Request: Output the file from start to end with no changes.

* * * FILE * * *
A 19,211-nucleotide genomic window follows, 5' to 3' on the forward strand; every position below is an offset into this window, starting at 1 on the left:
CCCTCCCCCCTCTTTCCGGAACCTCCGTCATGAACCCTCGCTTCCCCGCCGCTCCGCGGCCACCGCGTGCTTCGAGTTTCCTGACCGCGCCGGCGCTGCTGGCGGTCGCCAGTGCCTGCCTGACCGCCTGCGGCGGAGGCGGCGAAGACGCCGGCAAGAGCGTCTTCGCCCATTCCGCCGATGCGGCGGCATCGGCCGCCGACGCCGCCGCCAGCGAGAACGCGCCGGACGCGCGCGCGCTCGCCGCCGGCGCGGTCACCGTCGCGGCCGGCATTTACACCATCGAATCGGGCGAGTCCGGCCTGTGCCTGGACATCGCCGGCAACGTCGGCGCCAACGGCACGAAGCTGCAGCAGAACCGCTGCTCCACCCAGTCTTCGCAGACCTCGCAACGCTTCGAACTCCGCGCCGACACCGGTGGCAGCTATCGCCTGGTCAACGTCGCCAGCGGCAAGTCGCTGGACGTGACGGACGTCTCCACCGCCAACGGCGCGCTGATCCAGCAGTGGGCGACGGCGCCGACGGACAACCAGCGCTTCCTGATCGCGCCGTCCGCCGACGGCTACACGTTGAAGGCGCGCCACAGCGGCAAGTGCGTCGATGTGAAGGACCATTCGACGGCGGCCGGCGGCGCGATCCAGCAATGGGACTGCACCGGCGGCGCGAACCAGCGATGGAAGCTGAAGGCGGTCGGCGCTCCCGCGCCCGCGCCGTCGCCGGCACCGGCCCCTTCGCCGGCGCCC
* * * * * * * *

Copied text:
A 19,211-nucleotide genomic window follows, 5' to 3' on the forward strand; every position below is an offset into this window, starting at 1 on the left:
CCCTCCCCCCTCTTTCCGGAACCTCCGTCATGAACCCTCGCTTCCCCGCCGCTCCGCGGCCACCGCGTGCTTCGAGTTTCCTGACCGCGCCGGCGCTGCTGGCGGTCGCCAGTGCCTGCCTGACCGCCTGCGGCGGAGGCGGCGAAGACGCCGGCAAGAGCGTCTTCGCCCATTCCGCCGATGCGGCGGCATCGGCCGCCGACGCCGCCGCCAGCGAGAACGCGCCGGACGCGCGCGCGCTCGCCGCCGGCGCGGTCACCGTCGCGGCCGGCATTTACACCATCGAATCGGGCGAGTCCGGCCTGTGCCTGGACATCGCCGGCAACGTCGGCGCCAACGGCACGAAGCTGCAGCAGAACCGCTGCTCCACCCAGTCTTCGCAGACCTCGCAACGCTTCGAACTCCGCGCCGACACCGGTGGCAGCTATCGCCTGGTCAACGTCGCCAGCGGCAAGTCGCTGGACGTGACGGACGTCTCCACCGCCAACGGCGCGCTGATCCAGCAGTGGGCGACGGCGCCGACGGACAACCAGCGCTTCCTGATCGCGCCGTCCGCCGACGGCTACACGTTGAAGGCGCGCCACAGCGGCAAGTGCGTCGATGTGAAGGACCATTCGACGGCGGCCGGCGGCGCGATCCAGCAATGGGACTGCACCGGCGGCGCGAACCAGCGATGGAAGCTGAAGGCGGTCGGCGCTCCCGCGCCCGCGCCGTCGCCGGCACCGGCCCCTTCGCCGGCGCCC